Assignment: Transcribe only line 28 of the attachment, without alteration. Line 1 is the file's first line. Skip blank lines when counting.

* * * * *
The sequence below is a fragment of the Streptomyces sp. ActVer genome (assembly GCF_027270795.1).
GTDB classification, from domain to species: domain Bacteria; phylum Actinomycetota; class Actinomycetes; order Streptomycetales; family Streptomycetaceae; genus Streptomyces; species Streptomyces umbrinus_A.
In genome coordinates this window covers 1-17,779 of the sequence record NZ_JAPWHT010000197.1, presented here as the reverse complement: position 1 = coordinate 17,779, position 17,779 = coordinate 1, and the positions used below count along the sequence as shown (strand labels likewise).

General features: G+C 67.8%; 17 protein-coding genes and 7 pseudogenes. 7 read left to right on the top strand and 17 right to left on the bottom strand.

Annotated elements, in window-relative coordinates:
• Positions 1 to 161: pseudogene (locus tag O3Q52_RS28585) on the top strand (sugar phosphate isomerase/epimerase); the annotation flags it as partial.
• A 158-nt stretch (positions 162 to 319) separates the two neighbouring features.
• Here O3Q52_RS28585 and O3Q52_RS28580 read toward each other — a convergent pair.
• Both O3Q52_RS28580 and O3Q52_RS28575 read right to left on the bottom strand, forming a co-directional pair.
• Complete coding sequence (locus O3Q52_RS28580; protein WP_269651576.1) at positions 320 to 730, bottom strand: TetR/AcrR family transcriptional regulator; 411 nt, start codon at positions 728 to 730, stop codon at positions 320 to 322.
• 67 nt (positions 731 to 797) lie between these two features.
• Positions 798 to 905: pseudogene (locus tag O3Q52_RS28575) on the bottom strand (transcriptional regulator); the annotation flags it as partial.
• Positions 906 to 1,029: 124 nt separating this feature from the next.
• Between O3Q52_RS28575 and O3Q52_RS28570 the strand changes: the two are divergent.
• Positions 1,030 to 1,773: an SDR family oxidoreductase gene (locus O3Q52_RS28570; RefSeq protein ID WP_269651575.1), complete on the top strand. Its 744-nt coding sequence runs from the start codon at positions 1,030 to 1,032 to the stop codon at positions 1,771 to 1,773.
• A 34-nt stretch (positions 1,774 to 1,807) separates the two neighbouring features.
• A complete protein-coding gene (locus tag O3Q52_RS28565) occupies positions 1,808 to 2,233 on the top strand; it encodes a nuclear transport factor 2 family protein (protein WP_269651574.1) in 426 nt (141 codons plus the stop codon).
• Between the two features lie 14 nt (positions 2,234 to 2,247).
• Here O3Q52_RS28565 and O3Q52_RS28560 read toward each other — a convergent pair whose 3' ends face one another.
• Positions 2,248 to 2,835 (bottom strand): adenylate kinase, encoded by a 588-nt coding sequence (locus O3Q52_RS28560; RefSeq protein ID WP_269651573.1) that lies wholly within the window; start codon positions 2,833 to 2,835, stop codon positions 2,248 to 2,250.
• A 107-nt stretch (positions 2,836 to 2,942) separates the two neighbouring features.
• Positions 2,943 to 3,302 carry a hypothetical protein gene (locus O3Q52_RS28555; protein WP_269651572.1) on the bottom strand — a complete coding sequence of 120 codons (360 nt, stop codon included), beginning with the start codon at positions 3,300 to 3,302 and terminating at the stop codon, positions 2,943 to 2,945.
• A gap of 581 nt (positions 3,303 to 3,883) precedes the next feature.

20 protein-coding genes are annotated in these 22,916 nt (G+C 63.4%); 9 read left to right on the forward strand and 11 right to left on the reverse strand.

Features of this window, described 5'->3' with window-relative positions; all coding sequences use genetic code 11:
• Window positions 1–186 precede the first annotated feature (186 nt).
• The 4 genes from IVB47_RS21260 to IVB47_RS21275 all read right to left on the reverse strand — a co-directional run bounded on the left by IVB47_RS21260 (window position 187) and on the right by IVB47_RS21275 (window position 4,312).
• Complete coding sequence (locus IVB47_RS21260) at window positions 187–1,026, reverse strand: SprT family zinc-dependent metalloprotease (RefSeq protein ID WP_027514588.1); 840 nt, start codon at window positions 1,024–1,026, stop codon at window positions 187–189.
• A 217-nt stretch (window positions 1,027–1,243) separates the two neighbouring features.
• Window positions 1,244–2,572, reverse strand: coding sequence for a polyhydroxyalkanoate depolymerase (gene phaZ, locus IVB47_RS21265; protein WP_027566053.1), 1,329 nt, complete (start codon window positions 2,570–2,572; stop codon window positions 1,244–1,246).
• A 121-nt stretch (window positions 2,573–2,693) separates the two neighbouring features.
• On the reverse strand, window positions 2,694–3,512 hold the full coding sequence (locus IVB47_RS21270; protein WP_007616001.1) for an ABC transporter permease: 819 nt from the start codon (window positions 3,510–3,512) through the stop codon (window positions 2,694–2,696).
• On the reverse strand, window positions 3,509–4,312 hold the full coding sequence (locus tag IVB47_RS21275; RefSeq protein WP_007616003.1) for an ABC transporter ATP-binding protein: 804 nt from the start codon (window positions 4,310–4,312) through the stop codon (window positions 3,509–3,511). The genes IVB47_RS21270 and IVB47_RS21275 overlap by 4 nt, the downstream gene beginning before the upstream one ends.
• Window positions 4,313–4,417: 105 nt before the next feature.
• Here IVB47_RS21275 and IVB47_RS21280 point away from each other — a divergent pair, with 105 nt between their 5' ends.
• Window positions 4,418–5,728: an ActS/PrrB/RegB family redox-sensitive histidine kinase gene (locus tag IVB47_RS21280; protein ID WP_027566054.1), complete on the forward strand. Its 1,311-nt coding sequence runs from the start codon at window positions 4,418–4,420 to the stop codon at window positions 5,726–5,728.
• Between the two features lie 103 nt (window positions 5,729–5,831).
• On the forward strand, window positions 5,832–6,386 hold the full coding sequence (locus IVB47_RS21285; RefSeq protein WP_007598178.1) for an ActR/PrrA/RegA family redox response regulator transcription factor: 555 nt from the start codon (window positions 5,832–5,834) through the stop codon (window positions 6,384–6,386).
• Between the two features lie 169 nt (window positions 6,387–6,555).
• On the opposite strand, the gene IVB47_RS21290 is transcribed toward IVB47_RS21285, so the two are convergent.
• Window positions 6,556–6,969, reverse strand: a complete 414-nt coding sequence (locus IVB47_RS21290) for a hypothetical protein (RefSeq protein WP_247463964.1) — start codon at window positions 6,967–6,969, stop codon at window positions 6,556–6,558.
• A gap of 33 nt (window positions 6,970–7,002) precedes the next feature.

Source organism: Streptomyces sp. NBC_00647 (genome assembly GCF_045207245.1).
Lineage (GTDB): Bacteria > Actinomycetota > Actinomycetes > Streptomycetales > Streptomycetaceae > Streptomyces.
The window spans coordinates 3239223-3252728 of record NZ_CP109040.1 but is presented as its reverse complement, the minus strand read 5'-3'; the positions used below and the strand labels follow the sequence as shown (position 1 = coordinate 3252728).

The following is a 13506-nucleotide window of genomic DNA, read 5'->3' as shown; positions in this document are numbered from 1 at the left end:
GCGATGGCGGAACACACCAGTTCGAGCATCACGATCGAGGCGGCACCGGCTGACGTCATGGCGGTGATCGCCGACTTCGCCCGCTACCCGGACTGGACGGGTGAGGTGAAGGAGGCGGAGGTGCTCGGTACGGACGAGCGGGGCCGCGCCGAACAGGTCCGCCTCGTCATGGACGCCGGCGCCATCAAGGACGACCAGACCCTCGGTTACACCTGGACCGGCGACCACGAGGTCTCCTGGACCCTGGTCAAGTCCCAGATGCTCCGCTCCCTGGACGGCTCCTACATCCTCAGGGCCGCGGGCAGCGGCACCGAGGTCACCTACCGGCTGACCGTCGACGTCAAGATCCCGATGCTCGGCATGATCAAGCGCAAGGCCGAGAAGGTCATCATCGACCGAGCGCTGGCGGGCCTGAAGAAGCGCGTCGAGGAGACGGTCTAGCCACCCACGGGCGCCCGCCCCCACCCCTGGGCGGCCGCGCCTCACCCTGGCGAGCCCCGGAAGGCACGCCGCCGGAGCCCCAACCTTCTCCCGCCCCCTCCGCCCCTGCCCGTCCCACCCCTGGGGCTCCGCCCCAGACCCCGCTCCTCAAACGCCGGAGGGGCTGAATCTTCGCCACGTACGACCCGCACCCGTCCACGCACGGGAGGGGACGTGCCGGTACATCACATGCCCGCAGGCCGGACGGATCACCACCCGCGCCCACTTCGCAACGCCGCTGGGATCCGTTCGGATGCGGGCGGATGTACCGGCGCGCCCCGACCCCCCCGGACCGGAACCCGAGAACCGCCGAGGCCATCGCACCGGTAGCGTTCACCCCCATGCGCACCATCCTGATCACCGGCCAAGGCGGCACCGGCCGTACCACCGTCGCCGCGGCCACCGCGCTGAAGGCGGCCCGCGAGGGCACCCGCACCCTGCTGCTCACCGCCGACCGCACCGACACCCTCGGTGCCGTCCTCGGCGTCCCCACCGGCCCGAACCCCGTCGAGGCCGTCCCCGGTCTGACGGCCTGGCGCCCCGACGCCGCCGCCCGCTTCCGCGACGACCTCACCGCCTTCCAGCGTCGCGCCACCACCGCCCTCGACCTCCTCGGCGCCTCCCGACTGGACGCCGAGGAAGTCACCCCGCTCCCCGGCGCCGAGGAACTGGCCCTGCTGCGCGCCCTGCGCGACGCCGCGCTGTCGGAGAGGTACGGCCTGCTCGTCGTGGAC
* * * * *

• Complete coding sequence (locus IVB47_RS21260) at window positions 187–1,026, reverse strand: SprT family zinc-dependent metalloprotease (RefSeq protein ID WP_027514588.1); 840 nt, start codon at window positions 1,024–1,026, stop codon at window positions 187–189.